Shotguns typically have shoulder stocks braced against the shooter’s firing shoulder for increased stability and recoil control. However, unrestricted and NFA-regulated shotguns substitute a dedicated or improvised pistol grip for a shoulder stock. These weapons are still classified as shotguns.
In a tactical context, both rifles and shotguns are preferable for meeting an anticipated attack. That’s one of the crucial differences in purpose between long guns and pistols—the pistol is a defensive or reactive weapon.
Continuity of Fire
Most repeating sporting and defensive shotguns, whether pump-action or semi-automatic, are fed from fixed—i.e., non-removable—tubular magazines that hold between four and eight shotgun shells. The exact capacity depends on the gauge, length of the magazine tube, and length of the shotgun shells that you load.
There are shotguns fed from detachable magazines, but these are less common. As the typical repeating shotgun is fed from a fixed magazine and has a relatively low shell capacity, it’s not capable of the same kind of sustained fire as many repeating rifles.
While bolt-action and lever-action rifles of equivalent power may hold a similar number of cartridges, rifles fed from detachable box magazines are more common. In this type of weapon, you can often depress a catch to remove the magazine once emptied, replacing it with a freshly loaded replacement to continue firing.
Shotguns firing buckshot or birdshot produce a dense pattern suitable for hunting fast-moving targets, such as birds, and hitting clay discs in flight (e.g., skeet shooting).
In these sports, the dispersion of multiple shot pellets increases the probability that one or more of these projectiles will collide with the target. In defensive uses, the spreading pattern of a shotgun can increase hit probability; however, it’s important not to rely on the spread as a substitute for aiming.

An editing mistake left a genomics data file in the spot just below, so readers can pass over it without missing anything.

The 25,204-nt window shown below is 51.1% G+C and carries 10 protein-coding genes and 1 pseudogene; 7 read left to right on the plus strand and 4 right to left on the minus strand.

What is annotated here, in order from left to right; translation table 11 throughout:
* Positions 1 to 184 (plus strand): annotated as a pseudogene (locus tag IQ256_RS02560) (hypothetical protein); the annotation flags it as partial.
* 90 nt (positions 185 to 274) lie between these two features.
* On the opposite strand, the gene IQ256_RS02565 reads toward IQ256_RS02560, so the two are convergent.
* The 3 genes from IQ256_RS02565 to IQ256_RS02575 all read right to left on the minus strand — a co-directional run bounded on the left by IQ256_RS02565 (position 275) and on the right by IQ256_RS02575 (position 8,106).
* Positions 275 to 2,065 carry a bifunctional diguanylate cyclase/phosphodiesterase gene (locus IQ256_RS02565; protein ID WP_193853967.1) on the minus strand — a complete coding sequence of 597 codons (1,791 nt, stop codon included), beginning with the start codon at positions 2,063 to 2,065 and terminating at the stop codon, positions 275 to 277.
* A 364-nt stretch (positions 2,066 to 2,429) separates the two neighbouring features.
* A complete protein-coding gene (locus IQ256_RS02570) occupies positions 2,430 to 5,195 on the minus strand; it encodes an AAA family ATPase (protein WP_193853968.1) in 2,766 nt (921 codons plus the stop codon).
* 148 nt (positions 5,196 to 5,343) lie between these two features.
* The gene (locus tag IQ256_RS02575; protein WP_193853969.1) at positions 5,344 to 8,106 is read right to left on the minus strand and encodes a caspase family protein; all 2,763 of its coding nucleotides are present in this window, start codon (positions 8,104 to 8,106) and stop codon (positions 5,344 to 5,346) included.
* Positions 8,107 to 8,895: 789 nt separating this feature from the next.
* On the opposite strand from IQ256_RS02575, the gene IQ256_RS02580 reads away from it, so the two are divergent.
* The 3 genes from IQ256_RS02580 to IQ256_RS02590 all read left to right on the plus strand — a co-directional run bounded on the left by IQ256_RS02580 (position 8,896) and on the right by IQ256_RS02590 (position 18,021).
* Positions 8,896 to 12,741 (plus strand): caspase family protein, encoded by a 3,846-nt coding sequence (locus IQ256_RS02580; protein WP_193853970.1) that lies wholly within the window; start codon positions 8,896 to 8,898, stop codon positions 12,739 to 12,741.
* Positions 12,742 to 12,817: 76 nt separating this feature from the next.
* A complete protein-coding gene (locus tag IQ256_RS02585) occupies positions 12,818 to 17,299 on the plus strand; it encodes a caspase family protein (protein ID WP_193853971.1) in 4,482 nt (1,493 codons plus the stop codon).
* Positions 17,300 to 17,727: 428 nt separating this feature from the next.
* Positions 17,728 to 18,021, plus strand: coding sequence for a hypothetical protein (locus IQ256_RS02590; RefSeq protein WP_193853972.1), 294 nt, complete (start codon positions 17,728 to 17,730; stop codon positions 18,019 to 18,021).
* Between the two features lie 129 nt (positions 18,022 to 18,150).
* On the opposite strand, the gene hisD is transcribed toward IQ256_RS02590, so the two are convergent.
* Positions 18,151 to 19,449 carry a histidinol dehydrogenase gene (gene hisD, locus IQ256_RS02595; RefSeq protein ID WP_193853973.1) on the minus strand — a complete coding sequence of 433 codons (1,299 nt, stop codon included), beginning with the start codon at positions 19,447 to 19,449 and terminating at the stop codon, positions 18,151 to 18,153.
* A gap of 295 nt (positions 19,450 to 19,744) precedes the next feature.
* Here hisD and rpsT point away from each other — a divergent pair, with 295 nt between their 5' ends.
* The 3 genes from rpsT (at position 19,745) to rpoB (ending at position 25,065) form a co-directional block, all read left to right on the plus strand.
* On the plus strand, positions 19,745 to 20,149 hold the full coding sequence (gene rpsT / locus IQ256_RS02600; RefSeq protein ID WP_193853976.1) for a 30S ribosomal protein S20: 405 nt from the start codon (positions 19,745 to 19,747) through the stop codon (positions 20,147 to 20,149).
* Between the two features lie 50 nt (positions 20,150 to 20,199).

Rifles and shotguns can be powerful weapons, but one of the most significant differences between the two types of platforms is effective range. No shotgun firing buckshot can reach out as far as a rifle. Shotgun slugs can travel farther but lack the ballistic coefficient or velocity for accurate long-distance shooting.
Many intermediate- and full-power rifles exceed the penetration power of shotgun ammunition, especially hard and dense targets like barriers and body armor. However, buckshot loads can inflict more traumatic wounds at close range than many rifle cartridges.
Choose One or Both
You don’t necessarily have to decide whether a rifle or a shotgun is the most appropriate weapon for your needs. There is some overlap between the two platforms, but you may simply need to try both and buy one of each.
It depends on several factors. Do you want to compete, hunt, defend yourself/home, shoot recreationally, or all of the above? Research your intended use and see which fits better. There is no rifle vs. shotgun debate—they’re both good. The efficacy of each usually depends on the purpose.
Rifles and shotguns both have a place in the private citizen’s arms battery. Each platform can serve you well for sporting or tactical purposes.
If you aspire to be a student of weaponry, you should practice shooting both and understanding how they function.